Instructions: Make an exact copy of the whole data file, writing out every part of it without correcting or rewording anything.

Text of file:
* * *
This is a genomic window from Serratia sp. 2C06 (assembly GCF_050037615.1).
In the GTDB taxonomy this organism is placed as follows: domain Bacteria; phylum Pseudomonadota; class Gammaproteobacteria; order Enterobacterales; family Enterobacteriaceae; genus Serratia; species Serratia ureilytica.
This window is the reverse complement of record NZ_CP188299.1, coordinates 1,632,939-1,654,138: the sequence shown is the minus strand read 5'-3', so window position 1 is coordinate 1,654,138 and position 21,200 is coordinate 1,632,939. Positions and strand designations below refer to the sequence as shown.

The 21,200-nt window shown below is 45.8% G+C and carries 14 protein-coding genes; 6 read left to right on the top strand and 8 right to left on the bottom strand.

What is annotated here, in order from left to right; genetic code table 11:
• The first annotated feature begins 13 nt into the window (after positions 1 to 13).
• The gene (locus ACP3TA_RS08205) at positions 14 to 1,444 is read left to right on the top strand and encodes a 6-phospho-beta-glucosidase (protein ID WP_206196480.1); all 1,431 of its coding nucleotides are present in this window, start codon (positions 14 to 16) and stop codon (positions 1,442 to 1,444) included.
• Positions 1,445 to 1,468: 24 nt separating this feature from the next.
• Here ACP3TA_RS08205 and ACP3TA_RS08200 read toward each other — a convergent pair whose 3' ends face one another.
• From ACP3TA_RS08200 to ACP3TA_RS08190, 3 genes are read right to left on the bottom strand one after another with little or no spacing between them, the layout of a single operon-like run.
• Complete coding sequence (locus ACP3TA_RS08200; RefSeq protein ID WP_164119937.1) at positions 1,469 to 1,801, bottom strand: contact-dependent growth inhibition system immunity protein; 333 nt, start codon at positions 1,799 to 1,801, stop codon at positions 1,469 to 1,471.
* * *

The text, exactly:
This is a genomic window from Serratia sp. 2C06 (assembly GCF_050037615.1).
In the GTDB taxonomy this organism is placed as follows: domain Bacteria; phylum Pseudomonadota; class Gammaproteobacteria; order Enterobacterales; family Enterobacteriaceae; genus Serratia; species Serratia ureilytica.
This window is the reverse complement of record NZ_CP188299.1, coordinates 1,632,939-1,654,138: the sequence shown is the minus strand read 5'-3', so window position 1 is coordinate 1,654,138 and position 21,200 is coordinate 1,632,939. Positions and strand designations below refer to the sequence as shown.

The 21,200-nt window shown below is 45.8% G+C and carries 14 protein-coding genes; 6 read left to right on the top strand and 8 right to left on the bottom strand.

What is annotated here, in order from left to right; genetic code table 11:
• The first annotated feature begins 13 nt into the window (after positions 1 to 13).
• The gene (locus ACP3TA_RS08205) at positions 14 to 1,444 is read left to right on the top strand and encodes a 6-phospho-beta-glucosidase (protein ID WP_206196480.1); all 1,431 of its coding nucleotides are present in this window, start codon (positions 14 to 16) and stop codon (positions 1,442 to 1,444) included.
• Positions 1,445 to 1,468: 24 nt separating this feature from the next.
• Here ACP3TA_RS08205 and ACP3TA_RS08200 read toward each other — a convergent pair whose 3' ends face one another.
• From ACP3TA_RS08200 to ACP3TA_RS08190, 3 genes are read right to left on the bottom strand one after another with little or no spacing between them, the layout of a single operon-like run.
• Complete coding sequence (locus ACP3TA_RS08200; RefSeq protein ID WP_164119937.1) at positions 1,469 to 1,801, bottom strand: contact-dependent growth inhibition system immunity protein; 333 nt, start codon at positions 1,799 to 1,801, stop codon at positions 1,469 to 1,471.